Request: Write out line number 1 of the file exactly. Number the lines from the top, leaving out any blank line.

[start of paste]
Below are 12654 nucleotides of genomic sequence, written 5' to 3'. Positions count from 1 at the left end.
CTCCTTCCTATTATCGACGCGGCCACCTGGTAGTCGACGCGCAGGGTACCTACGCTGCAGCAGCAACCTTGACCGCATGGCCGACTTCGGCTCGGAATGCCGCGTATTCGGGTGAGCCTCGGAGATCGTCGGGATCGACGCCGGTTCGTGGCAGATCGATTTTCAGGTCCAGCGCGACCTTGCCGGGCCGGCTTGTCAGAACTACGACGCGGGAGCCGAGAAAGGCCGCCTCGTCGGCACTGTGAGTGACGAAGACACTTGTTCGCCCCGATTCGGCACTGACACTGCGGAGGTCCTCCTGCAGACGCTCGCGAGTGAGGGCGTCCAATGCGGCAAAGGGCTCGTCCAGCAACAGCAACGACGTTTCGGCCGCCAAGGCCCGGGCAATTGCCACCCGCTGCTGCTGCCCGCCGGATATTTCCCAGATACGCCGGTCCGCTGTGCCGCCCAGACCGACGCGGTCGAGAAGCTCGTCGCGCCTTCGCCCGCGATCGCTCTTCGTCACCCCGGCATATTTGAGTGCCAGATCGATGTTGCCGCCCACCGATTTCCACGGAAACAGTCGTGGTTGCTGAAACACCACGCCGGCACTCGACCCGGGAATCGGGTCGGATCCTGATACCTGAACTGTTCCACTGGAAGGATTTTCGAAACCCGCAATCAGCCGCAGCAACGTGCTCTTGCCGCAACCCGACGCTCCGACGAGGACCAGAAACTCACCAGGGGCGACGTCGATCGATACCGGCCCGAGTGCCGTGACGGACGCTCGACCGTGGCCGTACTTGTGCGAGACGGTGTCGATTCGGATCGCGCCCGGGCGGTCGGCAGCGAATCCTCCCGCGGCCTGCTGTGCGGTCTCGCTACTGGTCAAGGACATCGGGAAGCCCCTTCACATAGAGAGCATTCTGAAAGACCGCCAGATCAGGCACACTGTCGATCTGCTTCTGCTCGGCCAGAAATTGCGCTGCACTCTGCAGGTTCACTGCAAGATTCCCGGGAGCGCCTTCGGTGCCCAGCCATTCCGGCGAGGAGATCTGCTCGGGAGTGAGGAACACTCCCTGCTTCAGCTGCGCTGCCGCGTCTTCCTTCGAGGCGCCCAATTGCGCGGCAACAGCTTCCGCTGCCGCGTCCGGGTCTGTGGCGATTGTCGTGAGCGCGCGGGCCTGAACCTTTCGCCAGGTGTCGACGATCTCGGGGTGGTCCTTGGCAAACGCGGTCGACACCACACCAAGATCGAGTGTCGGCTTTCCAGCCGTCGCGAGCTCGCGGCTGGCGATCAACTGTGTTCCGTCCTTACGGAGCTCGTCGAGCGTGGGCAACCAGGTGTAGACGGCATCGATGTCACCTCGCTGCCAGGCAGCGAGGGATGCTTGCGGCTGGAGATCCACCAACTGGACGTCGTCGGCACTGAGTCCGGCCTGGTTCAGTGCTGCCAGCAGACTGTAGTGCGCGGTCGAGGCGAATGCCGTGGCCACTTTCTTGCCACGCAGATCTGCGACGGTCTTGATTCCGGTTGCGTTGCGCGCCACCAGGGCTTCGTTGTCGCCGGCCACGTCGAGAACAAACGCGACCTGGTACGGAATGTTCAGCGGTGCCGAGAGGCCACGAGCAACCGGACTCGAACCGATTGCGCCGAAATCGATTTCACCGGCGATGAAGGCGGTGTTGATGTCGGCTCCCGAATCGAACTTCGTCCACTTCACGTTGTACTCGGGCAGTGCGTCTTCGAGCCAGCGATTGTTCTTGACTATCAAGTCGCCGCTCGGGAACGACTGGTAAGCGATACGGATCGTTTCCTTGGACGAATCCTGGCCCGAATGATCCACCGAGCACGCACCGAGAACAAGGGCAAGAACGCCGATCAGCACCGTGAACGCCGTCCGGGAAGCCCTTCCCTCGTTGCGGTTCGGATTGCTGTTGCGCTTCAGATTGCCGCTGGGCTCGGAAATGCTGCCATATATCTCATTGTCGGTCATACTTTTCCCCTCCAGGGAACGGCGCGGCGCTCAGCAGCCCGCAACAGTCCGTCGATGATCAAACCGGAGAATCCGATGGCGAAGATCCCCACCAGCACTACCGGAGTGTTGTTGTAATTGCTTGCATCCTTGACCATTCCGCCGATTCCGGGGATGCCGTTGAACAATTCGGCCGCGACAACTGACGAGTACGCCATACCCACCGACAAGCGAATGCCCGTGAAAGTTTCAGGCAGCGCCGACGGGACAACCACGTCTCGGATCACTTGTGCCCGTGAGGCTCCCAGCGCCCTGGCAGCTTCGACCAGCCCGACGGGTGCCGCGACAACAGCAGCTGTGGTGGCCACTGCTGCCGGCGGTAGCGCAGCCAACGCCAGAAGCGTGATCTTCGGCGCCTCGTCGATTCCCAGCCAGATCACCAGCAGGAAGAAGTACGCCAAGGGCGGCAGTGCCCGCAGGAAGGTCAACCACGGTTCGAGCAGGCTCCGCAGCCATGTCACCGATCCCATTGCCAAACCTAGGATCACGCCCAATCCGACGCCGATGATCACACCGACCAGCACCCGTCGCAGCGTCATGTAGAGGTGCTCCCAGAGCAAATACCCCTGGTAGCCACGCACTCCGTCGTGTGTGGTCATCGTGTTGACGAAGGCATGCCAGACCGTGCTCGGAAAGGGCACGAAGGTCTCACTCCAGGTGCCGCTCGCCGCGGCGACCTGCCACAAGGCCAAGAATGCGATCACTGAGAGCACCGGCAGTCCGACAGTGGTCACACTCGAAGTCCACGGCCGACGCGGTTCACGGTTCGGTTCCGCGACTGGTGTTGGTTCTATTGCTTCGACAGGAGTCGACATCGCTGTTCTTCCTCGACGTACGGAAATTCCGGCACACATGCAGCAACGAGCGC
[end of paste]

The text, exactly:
Below are 12654 nucleotides of genomic sequence, written 5' to 3'. Positions count from 1 at the left end.